The long-term objective of this proposal is to utilize an will develop novel small molecules to lock conformational states in these proteins both in vitro and in cells. Key to this is a powerful site-directed screening method called disulfide-trapping, or Tethering, that allows the discovery of specific thiol-containing small molecules which are selected by natural or engineered cysteines. The site-directed character of this approach permits one to target any site on the protein surface, whether active or allosteric site. This approach was used to identify specific inhibitors for caspase-1 that bind to a cysteine in a cavity about 15? from the active site. Structural studies show that the compounds trap a natural off-state of matured caspase-1. Preliminary data show these allosteric inhibitors are reversible and highly selective for caspase-1 over caspase-4 or -5. Mutational and kinetic analysis show there is a critical hydrogen-bonding circuit that radiates from this allosteric site to the active sites and that the protease exhibits positive cooperativity that is unique among proteases. Remarkably, the compounds can diffuse into cells and inhibit enzyme activity in cells. We hypothesize that this allosteric transition and cavity are commonly held in the caspase family. Thus, mutational and kinetic studies of the other inflammatory caspases should reveal similar results and disulfide trapping screens should identify selective inhibitors. These inhibitors will be used to trap specific allosteric transitions in caspases that can be visualized by X-ray crystallography and studied by mutational methods. This will enable identification of common features that control the allosteric circuitry in this highly regulated enzyme family. In addition, the selective inhibitors will permit investigation for the first time of the specific role of each caspase in processing pro-inflammatory proteins in cells and cell extracts. These studies will provide better validation of these enzymes as potential drug targets for inflammatory diseases and fully characterize a novel allosteric site that may be more tractable than the active site for drug discovery efforts. Ultimately, this research may result in novel starting points in drug development efforts aimed at inflammatory and autoimmune diseases. These drugs would be anticipated to have more selectivity and less side effects than existing drugs.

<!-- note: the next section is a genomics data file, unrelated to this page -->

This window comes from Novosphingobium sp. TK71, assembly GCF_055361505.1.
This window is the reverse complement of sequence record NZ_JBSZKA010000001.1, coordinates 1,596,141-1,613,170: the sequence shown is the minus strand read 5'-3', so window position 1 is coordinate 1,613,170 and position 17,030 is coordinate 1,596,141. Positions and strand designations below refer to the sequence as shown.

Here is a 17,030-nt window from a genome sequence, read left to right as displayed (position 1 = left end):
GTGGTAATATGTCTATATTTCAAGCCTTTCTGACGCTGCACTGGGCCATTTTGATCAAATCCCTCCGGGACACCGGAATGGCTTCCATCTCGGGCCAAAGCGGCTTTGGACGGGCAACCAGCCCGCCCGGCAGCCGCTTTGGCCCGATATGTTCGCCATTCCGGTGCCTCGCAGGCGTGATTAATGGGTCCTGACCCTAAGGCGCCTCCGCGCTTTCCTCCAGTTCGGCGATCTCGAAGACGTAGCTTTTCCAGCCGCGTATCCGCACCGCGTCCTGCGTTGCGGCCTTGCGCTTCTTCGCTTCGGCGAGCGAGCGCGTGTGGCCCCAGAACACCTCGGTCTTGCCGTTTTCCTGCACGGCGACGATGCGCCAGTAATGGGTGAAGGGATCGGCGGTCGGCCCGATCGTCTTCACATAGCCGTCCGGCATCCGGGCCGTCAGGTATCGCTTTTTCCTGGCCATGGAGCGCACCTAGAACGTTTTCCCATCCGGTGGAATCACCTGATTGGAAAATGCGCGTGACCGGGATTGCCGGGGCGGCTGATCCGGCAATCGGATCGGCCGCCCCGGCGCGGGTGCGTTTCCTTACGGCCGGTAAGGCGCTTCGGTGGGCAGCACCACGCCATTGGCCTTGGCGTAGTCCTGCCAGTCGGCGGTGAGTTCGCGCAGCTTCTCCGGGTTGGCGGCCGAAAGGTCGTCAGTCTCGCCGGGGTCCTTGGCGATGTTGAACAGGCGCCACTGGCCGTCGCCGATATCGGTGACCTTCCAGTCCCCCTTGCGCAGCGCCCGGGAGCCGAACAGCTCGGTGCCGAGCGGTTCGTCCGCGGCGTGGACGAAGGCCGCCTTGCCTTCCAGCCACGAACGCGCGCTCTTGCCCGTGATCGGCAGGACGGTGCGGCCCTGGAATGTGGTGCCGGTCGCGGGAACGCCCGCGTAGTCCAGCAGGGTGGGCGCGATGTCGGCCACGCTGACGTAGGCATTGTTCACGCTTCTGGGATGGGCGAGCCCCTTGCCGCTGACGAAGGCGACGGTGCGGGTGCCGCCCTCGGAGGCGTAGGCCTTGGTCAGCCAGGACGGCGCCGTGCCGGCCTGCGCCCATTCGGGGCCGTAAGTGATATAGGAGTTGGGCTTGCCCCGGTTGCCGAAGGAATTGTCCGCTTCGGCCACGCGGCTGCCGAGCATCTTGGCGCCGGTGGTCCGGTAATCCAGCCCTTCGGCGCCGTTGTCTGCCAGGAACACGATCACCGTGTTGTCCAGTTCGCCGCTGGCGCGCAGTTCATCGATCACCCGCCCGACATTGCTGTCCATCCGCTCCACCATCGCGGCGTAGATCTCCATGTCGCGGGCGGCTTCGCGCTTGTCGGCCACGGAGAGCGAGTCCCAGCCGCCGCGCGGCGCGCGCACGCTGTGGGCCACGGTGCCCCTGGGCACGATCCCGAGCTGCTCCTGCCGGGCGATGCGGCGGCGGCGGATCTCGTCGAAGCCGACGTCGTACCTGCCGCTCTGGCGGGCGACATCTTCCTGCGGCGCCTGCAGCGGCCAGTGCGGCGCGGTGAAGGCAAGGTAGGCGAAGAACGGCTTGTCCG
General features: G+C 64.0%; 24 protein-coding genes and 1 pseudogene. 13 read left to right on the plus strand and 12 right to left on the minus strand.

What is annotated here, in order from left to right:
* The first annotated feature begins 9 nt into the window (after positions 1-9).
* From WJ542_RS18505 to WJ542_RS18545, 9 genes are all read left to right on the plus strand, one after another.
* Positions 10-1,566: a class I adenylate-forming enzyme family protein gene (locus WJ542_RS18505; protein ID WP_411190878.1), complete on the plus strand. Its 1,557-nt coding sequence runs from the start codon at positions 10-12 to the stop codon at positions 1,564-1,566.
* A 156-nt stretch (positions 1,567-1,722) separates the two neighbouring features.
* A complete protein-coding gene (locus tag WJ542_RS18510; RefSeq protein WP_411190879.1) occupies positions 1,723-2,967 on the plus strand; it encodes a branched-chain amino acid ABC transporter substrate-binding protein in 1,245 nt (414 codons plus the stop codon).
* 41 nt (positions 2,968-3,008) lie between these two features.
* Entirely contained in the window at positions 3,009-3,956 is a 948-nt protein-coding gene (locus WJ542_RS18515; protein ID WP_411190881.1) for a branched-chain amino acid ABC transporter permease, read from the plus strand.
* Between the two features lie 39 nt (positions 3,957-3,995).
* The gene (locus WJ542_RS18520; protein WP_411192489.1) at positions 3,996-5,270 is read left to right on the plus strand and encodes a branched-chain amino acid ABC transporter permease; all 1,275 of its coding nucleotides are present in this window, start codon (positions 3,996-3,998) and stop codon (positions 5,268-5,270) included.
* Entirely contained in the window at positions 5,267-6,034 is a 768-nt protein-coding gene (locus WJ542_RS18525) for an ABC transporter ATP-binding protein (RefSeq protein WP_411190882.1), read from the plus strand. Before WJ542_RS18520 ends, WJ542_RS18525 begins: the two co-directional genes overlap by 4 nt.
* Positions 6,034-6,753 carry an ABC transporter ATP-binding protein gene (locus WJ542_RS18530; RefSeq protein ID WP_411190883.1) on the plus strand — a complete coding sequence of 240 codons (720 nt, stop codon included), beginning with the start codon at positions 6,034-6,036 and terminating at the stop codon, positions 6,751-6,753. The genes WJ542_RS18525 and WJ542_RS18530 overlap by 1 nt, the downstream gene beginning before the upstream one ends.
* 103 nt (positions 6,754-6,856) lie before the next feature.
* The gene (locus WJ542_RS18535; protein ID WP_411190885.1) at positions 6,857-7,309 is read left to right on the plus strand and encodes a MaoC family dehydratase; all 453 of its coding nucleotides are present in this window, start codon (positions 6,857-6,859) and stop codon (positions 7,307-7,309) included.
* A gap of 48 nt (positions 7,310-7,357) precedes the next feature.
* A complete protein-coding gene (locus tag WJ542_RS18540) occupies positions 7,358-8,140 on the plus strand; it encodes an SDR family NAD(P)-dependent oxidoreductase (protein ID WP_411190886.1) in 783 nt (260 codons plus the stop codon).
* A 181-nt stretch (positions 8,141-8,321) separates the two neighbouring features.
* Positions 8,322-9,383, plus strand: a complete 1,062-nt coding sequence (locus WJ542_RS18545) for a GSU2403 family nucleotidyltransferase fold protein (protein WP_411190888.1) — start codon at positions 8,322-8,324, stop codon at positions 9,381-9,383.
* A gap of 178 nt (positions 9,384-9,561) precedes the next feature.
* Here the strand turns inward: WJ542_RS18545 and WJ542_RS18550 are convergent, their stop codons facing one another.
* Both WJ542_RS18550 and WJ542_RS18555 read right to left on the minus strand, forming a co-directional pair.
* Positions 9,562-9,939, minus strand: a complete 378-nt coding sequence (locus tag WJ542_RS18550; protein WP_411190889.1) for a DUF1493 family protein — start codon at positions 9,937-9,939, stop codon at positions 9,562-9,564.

National Institute of Health (NIH)
National Institute of Allergy and Infectious Diseases (NIAID)
Research Project (R01)
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Study Section
Macromolecular Structure and Function A Study Section (MSFA)
Program Officer
Leitner, Wolfgang W
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University of California San Francisco
Schools of Pharmacy
San Francisco
United States
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